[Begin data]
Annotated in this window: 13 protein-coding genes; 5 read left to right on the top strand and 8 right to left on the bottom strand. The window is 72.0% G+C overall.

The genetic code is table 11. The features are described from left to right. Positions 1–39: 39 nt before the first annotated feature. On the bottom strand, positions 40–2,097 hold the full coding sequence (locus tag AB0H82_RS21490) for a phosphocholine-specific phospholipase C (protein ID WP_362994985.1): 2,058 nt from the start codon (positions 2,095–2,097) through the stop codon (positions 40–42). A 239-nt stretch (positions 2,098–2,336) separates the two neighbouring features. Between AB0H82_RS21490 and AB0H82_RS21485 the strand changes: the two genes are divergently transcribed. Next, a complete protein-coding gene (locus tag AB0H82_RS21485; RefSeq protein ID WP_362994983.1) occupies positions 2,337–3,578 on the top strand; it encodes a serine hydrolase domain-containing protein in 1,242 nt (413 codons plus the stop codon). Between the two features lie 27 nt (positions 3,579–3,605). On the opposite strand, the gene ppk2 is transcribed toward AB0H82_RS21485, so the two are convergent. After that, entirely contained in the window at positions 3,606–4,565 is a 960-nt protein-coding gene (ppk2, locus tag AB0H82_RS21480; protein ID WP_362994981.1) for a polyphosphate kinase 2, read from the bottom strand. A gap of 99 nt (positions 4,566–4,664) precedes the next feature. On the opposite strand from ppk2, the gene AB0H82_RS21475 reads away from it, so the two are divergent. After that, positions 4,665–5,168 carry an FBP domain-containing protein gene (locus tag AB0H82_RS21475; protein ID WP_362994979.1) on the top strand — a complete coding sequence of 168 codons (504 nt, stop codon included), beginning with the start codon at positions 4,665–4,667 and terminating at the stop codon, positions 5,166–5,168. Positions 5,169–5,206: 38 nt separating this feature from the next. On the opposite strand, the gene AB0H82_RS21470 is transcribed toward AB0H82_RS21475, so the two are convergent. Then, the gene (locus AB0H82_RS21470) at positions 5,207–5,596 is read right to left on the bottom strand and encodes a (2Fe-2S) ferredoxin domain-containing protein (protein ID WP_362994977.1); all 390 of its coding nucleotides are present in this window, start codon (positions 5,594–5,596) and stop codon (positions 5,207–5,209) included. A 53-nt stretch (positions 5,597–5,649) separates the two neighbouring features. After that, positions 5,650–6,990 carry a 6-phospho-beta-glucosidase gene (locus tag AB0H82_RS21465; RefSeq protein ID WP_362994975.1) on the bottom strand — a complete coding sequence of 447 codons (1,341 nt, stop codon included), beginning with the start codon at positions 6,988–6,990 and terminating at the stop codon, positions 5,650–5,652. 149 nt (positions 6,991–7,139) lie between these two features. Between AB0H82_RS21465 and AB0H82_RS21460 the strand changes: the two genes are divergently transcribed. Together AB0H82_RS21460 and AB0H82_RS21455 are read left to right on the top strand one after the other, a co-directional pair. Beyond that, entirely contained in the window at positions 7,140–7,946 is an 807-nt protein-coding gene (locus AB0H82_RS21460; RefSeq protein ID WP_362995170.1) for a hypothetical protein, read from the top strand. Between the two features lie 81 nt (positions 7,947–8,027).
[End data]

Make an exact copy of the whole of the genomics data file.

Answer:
Annotated in this window: 13 protein-coding genes; 5 read left to right on the top strand and 8 right to left on the bottom strand. The window is 72.0% G+C overall.

The genetic code is table 11. The features are described from left to right. Positions 1–39: 39 nt before the first annotated feature. On the bottom strand, positions 40–2,097 hold the full coding sequence (locus tag AB0H82_RS21490) for a phosphocholine-specific phospholipase C (protein ID WP_362994985.1): 2,058 nt from the start codon (positions 2,095–2,097) through the stop codon (positions 40–42). A 239-nt stretch (positions 2,098–2,336) separates the two neighbouring features. Between AB0H82_RS21490 and AB0H82_RS21485 the strand changes: the two genes are divergently transcribed. Next, a complete protein-coding gene (locus tag AB0H82_RS21485; RefSeq protein ID WP_362994983.1) occupies positions 2,337–3,578 on the top strand; it encodes a serine hydrolase domain-containing protein in 1,242 nt (413 codons plus the stop codon). Between the two features lie 27 nt (positions 3,579–3,605). On the opposite strand, the gene ppk2 is transcribed toward AB0H82_RS21485, so the two are convergent. After that, entirely contained in the window at positions 3,606–4,565 is a 960-nt protein-coding gene (ppk2, locus tag AB0H82_RS21480; protein ID WP_362994981.1) for a polyphosphate kinase 2, read from the bottom strand. A gap of 99 nt (positions 4,566–4,664) precedes the next feature. On the opposite strand from ppk2, the gene AB0H82_RS21475 reads away from it, so the two are divergent. After that, positions 4,665–5,168 carry an FBP domain-containing protein gene (locus tag AB0H82_RS21475; protein ID WP_362994979.1) on the top strand — a complete coding sequence of 168 codons (504 nt, stop codon included), beginning with the start codon at positions 4,665–4,667 and terminating at the stop codon, positions 5,166–5,168. Positions 5,169–5,206: 38 nt separating this feature from the next. On the opposite strand, the gene AB0H82_RS21470 is transcribed toward AB0H82_RS21475, so the two are convergent. Then, the gene (locus AB0H82_RS21470) at positions 5,207–5,596 is read right to left on the bottom strand and encodes a (2Fe-2S) ferredoxin domain-containing protein (protein ID WP_362994977.1); all 390 of its coding nucleotides are present in this window, start codon (positions 5,594–5,596) and stop codon (positions 5,207–5,209) included. A 53-nt stretch (positions 5,597–5,649) separates the two neighbouring features. After that, positions 5,650–6,990 carry a 6-phospho-beta-glucosidase gene (locus tag AB0H82_RS21465; RefSeq protein ID WP_362994975.1) on the bottom strand — a complete coding sequence of 447 codons (1,341 nt, stop codon included), beginning with the start codon at positions 6,988–6,990 and terminating at the stop codon, positions 5,650–5,652. 149 nt (positions 6,991–7,139) lie between these two features. Between AB0H82_RS21465 and AB0H82_RS21460 the strand changes: the two genes are divergently transcribed. Together AB0H82_RS21460 and AB0H82_RS21455 are read left to right on the top strand one after the other, a co-directional pair. Beyond that, entirely contained in the window at positions 7,140–7,946 is an 807-nt protein-coding gene (locus AB0H82_RS21460; RefSeq protein ID WP_362995170.1) for a hypothetical protein, read from the top strand. Between the two features lie 81 nt (positions 7,947–8,027).